Correction: An earlier version of this article incorrectly stated the Empire spoke to Nolan Harvey on Thursday. The Empire spoke to Harvey on Friday. The article has been updated to reflect the change.
It didn’t take long for Juneau swimmer Nolan Harvey to double his medal count at the Special Olympics USA Games.
After winning a gold medal in the 50-meter freestyle on Wednesday, Harvey added a silver in the 50-meter backstroke the very next day, trailing only Utah’s Blake Baadsgaard to the wall and finishing in 1 minute, 16 seconds.
“I used my flutter kicks to get to the finish,” Harvey said from the King County Aquatic Center outside Tacoma, Washington, on Friday. “And then I had an interview with (KTVA Channel) 11 news.”
Harvey got the best of Baadsgaard and Tennessee’s Christopher Smith roughly 24 hours earlier. The three shared the pool in the 50 freestyle and Harvey came from behind to knock off both his competitors with a time of 1:07. Smith and Baadsgaard finished in 1:10 and 1:12, respectively.
Harvey’s mom, CJ Johnson, and longtime friends, Annie and Mattice Geselle, watched the race unfold.
“He really swam harder than we’ve ever seen him swim,” Annie Geselle said. “He clearly wanted to get that medal — not just a medal, but the gold.”
“He had to swim out from behind and beat people to win that race,” Johnson added.
A total of 25 athletes and unified partners traveled with Team Alaska to the Games, which started on Sunday and wrapped up on Friday. Harvey and Erica Pletting, of the Mat-Su Valley, were the only two swimmers on the team. The Alaska delegation also brought along unified basketball, bocce and bowling teams, among others.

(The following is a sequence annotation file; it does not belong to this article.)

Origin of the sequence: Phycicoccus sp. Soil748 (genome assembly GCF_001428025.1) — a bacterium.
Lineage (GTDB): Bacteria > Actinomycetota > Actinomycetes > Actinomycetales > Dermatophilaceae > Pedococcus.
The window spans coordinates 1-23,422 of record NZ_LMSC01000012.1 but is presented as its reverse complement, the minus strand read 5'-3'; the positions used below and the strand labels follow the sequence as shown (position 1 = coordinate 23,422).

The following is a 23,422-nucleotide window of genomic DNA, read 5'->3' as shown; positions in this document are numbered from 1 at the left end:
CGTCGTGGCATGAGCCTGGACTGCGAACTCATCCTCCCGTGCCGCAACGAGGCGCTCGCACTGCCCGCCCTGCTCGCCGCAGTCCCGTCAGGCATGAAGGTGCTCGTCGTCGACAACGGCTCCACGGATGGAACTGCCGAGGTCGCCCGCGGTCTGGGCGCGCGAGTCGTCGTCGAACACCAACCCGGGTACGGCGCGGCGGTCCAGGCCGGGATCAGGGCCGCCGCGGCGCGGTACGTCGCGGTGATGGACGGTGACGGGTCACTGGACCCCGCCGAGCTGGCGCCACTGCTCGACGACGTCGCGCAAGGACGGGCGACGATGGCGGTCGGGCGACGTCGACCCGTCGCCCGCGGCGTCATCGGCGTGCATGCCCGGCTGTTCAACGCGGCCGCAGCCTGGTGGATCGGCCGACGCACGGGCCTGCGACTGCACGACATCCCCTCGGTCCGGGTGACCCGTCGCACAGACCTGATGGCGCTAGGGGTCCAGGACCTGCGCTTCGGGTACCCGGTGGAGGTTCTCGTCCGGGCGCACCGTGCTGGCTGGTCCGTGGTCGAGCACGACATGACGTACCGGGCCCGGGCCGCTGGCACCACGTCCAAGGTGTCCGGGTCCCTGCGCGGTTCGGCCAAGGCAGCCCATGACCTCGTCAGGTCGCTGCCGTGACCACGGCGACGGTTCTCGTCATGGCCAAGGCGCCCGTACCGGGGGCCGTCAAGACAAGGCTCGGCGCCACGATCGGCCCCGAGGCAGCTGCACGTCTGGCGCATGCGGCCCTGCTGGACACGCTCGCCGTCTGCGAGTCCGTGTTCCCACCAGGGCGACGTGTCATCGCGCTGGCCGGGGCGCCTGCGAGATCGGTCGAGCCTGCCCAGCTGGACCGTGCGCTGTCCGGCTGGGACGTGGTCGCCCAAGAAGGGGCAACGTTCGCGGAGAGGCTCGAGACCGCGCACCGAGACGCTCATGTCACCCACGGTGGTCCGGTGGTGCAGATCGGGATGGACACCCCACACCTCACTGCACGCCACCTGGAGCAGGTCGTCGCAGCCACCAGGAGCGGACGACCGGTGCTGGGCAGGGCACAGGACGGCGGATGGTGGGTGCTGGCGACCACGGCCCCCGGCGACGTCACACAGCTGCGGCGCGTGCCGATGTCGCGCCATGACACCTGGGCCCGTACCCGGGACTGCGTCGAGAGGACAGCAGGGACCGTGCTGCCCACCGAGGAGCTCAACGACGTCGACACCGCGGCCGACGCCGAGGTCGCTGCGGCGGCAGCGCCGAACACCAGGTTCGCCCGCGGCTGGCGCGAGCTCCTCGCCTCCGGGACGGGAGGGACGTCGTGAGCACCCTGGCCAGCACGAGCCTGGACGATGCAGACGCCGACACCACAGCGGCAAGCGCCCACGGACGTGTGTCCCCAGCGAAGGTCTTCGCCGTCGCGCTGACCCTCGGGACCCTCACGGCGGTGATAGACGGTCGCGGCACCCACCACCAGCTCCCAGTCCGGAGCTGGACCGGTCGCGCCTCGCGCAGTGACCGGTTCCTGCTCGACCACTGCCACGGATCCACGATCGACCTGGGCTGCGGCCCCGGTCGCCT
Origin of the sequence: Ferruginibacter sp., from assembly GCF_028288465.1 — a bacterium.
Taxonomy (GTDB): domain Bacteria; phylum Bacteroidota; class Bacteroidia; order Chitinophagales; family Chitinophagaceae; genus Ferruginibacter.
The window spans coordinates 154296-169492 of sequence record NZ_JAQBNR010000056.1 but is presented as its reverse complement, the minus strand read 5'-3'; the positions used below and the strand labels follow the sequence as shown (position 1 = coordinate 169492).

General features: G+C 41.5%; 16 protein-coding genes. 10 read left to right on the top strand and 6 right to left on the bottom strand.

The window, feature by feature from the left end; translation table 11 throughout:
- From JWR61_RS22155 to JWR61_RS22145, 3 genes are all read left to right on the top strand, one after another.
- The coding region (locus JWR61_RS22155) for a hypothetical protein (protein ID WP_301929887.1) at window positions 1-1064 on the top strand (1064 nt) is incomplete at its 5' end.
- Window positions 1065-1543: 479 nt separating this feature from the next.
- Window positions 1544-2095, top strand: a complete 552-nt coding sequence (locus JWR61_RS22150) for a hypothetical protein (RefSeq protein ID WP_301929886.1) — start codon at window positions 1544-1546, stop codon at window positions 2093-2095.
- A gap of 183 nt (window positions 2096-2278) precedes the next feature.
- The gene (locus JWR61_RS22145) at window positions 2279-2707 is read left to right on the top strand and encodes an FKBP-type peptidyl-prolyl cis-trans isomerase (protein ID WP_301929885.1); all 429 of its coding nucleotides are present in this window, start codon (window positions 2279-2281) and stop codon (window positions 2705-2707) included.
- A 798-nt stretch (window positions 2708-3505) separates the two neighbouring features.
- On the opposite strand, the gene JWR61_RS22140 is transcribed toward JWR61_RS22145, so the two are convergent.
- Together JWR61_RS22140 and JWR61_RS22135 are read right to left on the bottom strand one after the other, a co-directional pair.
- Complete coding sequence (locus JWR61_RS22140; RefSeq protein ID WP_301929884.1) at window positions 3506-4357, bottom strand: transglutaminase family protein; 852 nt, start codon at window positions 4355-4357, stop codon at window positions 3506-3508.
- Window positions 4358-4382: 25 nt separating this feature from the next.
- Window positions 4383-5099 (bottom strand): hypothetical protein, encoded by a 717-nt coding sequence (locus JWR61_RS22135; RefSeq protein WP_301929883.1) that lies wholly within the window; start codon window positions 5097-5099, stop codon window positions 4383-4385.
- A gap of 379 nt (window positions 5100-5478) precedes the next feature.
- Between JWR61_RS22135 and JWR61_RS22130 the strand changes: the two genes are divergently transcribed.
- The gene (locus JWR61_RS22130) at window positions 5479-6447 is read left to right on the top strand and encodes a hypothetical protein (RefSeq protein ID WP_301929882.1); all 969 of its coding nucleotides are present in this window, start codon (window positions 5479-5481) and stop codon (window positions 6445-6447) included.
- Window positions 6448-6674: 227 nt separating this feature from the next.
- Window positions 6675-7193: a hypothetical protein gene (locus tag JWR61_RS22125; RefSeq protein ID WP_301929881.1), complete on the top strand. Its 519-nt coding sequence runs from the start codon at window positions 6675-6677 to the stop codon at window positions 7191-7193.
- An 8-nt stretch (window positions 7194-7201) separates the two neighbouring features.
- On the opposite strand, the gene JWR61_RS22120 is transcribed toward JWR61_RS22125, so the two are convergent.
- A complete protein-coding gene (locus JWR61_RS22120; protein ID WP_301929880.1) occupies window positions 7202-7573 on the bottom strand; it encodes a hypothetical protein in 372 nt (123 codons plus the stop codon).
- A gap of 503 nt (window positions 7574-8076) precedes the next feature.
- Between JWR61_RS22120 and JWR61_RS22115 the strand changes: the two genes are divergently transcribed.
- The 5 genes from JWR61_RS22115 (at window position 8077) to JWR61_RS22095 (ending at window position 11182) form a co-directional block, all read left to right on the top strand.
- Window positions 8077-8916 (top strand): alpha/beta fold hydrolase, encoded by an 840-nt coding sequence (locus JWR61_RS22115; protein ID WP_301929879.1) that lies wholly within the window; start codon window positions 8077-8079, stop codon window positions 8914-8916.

Johnson said all the athletes were celebrated even before they won any medals. Special Olympics volunteers greeted all the arriving teams at the airport, cheering them to, “Go for gold!” Team Alaska was seated in the front row for opening ceremonies at Husky Stadium on the University of Washington campus, which was aired on ESPN and headlined by pop star Charlie Puth.
“Nolan was in the front row and family from all over the country, family and friends, were sending us screenshots from their TVs of Nolan’s face on national TV,” Johnson said. “So that was really exciting to see him smiling like that on the big screen and to be part of something like that.”
When he hasn’t been in the water, Harvey has been busy interacting with other athletes in the dorms and athletes village, Johnson said. All teams are given commemorative team pins and encouraged to trade with athletes from other teams.
At last count, Harvey has amassed about 40 pins, a symbol of all the new friends Harvey has made this week.
“There’s just no way to count everything that happened and all of the opportunities that Nolan has had while he’s here,” Johnson said.